Noncompliant Contact Lens Practices Reveal Need For Education, Intervention

Improved education and interventions may change perceptions of minimal benefit and larger barriers to complying with contact lens wear instructions.

More than one-fifth of daily disposable soft contact lens wearers report noncompliant wearing behaviors, according to research published in Ophthalmic and Physiological Optics. Correlations between these behaviors and Health Belief Model (HBM) constructs indicate a need for improved patient education and interventions, the report suggests.

Researchers included 100 participants from 2 sites (76% women; mean age, 24.2 years) in the investigation. The research team administered a verbal questionnaire to collect demographic data and participants completed an electronic survey to report attitudes and beliefs toward their daily contact lens wear. Participant responses were examined for associations with HBM constructs, which include perceptions of susceptibility, severity, benefits, barriers, cues to action, and self-efficacy.  

Overall, 37% of participants reported sleeping in their contact lenses and nearly one-third of these individuals did so with a frequency of once per week or more. A total of 25% of participants reported reusing the lenses. Over half of these participants did so once per week or more — and when they were reused, half of these individuals reported wearing them for 2 or more additional days. 

Reusing the contact lenses was associated with lower HBM benefit (P =.02) and higher barrier (P =.007) subscale scores. Sleeping in the lenses was also associated with lower benefit (P =.006), and higher barrier (P =.01) scores. According to the report, these correlations indicate that individuals who sleep in or reuse their lenses are more likely to perceive less benefit and more barriers to following lens wear and care guidelines.

Increased understanding of [daily disposable soft contact lenses] attitudes and beliefs could further inform patient education and interventions to reduce the risk of adverse events.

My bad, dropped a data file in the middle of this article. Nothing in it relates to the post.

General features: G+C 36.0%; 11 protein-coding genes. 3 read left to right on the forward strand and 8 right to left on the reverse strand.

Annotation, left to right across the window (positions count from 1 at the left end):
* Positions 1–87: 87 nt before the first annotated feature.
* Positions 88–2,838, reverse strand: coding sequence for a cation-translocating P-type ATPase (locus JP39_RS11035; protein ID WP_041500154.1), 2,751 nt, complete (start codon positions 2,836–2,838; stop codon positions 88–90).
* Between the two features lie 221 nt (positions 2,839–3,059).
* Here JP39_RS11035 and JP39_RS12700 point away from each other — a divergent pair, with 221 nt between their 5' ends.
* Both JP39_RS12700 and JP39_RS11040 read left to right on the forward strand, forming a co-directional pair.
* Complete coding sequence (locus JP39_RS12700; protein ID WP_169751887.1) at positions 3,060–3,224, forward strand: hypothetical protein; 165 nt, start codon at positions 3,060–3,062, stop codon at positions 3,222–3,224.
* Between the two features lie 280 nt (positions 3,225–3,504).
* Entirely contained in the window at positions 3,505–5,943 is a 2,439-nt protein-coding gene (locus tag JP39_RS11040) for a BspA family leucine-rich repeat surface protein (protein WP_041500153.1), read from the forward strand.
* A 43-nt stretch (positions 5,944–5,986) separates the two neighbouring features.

However, individuals who slept in their lenses also scored high on the susceptibility construct (P =.05), indicating a perception of increased susceptibility to adverse contact lens-related events.  

Education level was significantly associated with perceived benefits (P =.004), perceived barriers (P =.04) and self-efficacy (P =.05) scores. Participants without a college education perceived more benefit and less barriers to following recommended guidelines compared with individuals who were college-educated, the report states.

Contact lens wear is widely considered to be a safe and effective way to manage refractive error. However, adverse events still occur and are more likely with improper use,” according to the researchers. “Increased understanding of [daily disposable soft contact lens] attitudes and beliefs could further inform patient education and interventions to reduce the risk of adverse events.”

Study limitations include the use of convenience sampling and a limited number of participants without a college education. 

Disclosure: One study author declared affiliations with biotech, pharmaceutical, and/or clinical research organizations. Please see the original reference for a full list of authors’ disclosures.


Lutmer KM, Wagner H, Richdale K, Zimmerman AB, Datta A, Dougherty BE. Examining daily disposable soft contact lens wearers’ attitudes and beliefs using the Health Belief Model. Ophthalmic Physiol Opt. Published online December 4, 2022. doi:10.1111/opo.13078